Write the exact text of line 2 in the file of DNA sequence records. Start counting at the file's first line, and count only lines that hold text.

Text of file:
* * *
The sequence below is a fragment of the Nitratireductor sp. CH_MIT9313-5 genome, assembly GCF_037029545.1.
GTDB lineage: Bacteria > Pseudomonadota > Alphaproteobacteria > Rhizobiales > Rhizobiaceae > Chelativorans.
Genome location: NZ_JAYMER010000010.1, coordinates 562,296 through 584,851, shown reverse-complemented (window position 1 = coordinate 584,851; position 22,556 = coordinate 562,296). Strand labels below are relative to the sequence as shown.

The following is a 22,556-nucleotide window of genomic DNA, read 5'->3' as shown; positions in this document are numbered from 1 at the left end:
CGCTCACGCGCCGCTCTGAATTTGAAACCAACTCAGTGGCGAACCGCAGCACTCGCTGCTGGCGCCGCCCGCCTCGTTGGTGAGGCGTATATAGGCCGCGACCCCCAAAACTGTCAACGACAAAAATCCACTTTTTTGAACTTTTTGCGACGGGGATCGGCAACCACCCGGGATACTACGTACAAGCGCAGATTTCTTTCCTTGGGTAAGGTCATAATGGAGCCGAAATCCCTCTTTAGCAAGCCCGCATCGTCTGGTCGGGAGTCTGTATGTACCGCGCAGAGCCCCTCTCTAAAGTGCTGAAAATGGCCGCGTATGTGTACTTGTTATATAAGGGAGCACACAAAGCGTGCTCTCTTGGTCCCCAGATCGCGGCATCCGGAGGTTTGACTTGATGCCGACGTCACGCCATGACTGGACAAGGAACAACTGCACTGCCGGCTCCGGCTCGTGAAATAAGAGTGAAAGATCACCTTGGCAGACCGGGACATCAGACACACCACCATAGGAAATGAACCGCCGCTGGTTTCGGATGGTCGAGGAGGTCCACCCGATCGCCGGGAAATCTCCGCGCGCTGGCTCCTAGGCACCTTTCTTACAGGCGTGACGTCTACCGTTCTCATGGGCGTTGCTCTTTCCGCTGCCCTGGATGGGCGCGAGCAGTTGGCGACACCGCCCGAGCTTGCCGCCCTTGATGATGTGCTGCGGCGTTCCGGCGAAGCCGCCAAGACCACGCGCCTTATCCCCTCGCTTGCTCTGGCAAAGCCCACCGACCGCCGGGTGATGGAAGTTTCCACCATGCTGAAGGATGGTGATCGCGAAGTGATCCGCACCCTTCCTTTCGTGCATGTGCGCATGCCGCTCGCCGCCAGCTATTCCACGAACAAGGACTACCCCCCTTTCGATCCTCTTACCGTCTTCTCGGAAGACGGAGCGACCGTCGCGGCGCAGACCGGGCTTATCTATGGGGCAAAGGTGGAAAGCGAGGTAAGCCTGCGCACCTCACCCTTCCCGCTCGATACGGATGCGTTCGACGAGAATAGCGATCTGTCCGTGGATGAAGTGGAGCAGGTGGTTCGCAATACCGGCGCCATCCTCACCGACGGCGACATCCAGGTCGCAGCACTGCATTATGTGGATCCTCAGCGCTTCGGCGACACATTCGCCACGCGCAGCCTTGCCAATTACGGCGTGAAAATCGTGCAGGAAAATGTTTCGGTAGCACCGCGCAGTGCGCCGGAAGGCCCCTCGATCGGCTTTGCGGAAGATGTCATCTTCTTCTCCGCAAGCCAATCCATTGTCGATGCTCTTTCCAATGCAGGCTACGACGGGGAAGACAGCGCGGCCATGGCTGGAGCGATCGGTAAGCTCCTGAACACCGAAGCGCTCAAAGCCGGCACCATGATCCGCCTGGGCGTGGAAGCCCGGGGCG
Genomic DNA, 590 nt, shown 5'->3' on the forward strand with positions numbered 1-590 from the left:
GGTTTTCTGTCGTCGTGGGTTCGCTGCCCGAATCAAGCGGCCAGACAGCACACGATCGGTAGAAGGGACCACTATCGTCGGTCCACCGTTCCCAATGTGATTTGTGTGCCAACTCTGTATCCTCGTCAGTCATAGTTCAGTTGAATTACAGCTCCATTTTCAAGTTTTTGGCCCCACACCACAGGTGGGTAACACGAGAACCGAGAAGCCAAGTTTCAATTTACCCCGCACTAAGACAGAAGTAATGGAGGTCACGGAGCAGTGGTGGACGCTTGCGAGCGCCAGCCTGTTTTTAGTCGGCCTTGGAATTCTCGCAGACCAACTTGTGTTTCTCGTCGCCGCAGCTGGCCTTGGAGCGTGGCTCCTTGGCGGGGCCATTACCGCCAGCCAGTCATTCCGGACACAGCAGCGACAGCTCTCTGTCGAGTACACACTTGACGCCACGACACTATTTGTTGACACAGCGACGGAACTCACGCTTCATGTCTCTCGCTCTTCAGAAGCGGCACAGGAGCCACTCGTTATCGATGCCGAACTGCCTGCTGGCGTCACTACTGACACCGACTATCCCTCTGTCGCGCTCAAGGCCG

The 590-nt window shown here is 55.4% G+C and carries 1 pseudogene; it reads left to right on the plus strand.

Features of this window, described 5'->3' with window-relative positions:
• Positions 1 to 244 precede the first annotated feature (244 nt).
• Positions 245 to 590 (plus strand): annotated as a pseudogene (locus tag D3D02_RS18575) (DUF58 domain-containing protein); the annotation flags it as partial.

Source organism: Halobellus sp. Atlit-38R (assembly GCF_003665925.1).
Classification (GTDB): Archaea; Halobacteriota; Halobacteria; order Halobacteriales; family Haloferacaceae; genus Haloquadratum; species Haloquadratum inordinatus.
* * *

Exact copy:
GTDB lineage: Bacteria > Pseudomonadota > Alphaproteobacteria > Rhizobiales > Rhizobiaceae > Chelativorans.